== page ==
STEVE LEWIS/Durango Herald
Leah and Zoë are best friends. Matt is an outlier invited by Zoë to Leah’s party, which she does not want to turn into “another YouTube party.”
It doesn’t, but awkward attempts to have a good time are constantly penetrated by cellphone calls, texting, pizza orders, music embedded in computer playlists, doorbells, beer, shots and, for starters, the barely audible hum of a clothes dryer.
“Sun and Room” is a one-act play by Danny Mitarotondo that opens tonight at Fort Lewis College.
Leah’s Durango apartment is as bleak as an Edward Hopper painting with a futon, bureau, desk and a concrete window well that lets in late-afternoon light. When the play begins, all you hear is a quiet humming. Like a musical overture that starts with a barely audible sound, an ordinary dryer introduces a sonic motif that launches a remarkable new work.
The musical reference and its low key entry isn’t a stretch. Mitarotondo, an emerging New York playwright, refers to his script as a score. Much has been made of his innovative format. If you look at his text, it reads horizontally. Actors lines, lighting elements (particularly the fading sun) and sounds like the dryer read entirely across pages. It looks like a conductor’s orchestral score.
Much has been made of Mitarotondo’s new format, but what counts is what happens in a live production. The action takes place overnight. There are no odd breaks, no fantasies or flashbacks except in dialogue. Although billed as a dark comedy, it plays like a tense realistic drama. The characters are idiosyncratic but not quirky. The student universe they inhabit is depicted with insight, an ear for the way young people talk today, and deep affection.
The Theatre Department at FLC commissioned Mitarotondo to create the play. He earned a bachelor’s degree in theatre and literature from New York University and holds a Master of Fine Arts degree in playwriting from Columbia. At 27, he’s close to the age of his characters.
Last summer, Mitarotondo initiated a new process. He interviewed the three student actors who appear in the production: Leah Brewer plays Leah Hunter; Matthew Socci is Matt, and Zoë Pike creates Zoë, a high-energy party girl who constantly ups the stakes until morning.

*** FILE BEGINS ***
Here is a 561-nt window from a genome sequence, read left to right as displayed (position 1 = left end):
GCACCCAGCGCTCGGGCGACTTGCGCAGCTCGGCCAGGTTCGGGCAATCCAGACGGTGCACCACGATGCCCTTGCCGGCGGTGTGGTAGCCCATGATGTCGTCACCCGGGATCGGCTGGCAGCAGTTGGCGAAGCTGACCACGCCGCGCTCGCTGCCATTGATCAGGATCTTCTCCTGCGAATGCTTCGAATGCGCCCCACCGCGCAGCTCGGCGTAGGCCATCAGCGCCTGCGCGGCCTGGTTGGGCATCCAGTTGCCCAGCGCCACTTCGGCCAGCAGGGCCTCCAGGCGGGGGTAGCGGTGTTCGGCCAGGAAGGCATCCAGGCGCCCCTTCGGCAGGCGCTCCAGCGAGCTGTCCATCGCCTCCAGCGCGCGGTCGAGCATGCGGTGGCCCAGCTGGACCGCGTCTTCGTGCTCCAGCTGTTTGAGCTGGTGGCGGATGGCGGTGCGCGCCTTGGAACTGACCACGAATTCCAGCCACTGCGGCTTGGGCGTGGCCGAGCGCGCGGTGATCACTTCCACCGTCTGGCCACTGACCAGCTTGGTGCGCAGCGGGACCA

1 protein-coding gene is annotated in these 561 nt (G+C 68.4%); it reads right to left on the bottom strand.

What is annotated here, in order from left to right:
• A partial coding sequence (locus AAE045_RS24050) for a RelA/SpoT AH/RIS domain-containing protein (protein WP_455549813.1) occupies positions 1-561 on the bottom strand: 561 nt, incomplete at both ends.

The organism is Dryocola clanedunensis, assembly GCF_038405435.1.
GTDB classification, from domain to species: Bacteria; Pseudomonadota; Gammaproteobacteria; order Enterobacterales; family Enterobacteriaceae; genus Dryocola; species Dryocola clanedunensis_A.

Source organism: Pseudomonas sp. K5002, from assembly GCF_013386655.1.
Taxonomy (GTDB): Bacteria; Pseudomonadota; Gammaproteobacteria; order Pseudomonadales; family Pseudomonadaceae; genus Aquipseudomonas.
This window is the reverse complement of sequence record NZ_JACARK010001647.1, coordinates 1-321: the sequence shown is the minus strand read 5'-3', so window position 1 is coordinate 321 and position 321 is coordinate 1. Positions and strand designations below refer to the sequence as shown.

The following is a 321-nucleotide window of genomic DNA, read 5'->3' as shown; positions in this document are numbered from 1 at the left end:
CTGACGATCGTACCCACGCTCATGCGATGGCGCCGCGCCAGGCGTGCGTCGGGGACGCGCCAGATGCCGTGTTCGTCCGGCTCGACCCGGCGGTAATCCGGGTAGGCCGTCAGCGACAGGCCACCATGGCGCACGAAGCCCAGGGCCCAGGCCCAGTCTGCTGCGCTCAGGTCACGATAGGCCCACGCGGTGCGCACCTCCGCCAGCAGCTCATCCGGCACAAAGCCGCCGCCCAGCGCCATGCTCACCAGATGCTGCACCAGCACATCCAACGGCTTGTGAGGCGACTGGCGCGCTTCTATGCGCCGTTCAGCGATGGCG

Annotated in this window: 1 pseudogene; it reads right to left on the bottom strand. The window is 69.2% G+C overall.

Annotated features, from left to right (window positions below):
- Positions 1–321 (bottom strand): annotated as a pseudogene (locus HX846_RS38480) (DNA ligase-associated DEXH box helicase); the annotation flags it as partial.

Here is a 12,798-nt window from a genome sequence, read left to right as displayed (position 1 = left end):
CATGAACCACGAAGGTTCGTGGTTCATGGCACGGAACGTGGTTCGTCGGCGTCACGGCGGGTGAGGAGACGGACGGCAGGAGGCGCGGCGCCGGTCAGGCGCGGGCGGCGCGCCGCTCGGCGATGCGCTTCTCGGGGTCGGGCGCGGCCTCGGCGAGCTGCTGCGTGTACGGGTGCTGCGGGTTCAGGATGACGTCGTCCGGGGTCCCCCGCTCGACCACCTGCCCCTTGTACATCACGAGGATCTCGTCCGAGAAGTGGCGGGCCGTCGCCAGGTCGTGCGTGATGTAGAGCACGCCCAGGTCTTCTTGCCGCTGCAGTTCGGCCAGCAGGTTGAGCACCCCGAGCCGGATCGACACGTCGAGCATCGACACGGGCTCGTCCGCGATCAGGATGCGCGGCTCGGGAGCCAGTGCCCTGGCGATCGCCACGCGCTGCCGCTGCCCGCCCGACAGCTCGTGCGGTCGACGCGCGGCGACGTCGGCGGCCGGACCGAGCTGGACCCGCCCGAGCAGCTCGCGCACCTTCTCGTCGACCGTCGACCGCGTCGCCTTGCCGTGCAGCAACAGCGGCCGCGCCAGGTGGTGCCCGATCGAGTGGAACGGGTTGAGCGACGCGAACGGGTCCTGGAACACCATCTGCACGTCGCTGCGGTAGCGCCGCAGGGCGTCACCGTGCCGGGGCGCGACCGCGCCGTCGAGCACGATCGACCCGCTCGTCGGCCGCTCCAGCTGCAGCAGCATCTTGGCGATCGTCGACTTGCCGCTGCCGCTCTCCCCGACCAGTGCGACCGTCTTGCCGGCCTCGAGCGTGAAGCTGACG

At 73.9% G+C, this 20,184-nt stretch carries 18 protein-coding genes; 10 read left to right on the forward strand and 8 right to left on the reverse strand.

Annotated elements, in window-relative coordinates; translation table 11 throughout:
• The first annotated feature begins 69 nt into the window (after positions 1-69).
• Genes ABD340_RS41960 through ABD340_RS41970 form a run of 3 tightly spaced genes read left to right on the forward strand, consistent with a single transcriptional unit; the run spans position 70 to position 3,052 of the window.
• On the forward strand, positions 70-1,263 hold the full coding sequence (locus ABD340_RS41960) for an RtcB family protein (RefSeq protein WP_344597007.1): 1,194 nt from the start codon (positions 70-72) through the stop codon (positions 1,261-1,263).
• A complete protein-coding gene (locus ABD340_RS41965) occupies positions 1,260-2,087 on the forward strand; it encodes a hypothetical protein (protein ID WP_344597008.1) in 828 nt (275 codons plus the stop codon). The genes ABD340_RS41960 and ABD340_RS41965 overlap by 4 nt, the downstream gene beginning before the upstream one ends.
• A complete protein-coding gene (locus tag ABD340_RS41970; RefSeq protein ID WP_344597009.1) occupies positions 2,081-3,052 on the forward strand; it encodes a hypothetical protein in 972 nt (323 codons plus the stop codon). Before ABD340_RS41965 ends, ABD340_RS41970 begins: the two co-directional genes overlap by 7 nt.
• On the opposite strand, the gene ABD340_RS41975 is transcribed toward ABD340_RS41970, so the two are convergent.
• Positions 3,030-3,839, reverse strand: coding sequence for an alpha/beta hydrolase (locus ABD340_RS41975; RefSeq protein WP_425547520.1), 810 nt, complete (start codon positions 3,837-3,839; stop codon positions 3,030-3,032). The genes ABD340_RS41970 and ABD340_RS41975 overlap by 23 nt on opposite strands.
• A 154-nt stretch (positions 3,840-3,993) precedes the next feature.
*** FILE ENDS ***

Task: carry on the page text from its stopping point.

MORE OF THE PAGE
Listening to the pitch, timbre, pace and rhythmic patterns of the FLC students, Mitarotondo had the tools to write dialogue that sounded true. But the taped interviews did not dictate the content, he said in an interview earlier this week. The storyline came from recollections of his own youth, he said. Student parties are a rich source for drama, particularly a triangle of two friends and an outsider.
Another key to “Sun and Room,” Mitarotondo said, came from a chance visit to the Whitney Museum in New York. He saw an exhibition of paintings by the American realist, Edward Hopper.
“People have said his works are about loneliness, but I don’t agree. There’s so much more there,” he said.
A late Hopper painting, the 1963 “Sun in an Empty Room,” gave him pause, Mitarotondo said. It stayed with him and inspired the idea of an overnight party with the sun as a character. The painting also suggested a theme he’s been interested in, he said: leaving – and what that means for everyone involved. In the play, Leah has been thinking about a form of leaving, transferring to another college, not uncommon among college students.
Realism as a theatrical style is perhaps the most difficult to appear effortless, and Brewer, Socci and Pike have polished their skills well. Under professor Ginny Davis’ direction, the student actors are more than credible. “Sun and Room” is for mature audiences only.
firstname.lastname@example.org. Judith Reynolds is a Durango writer, artist and critic.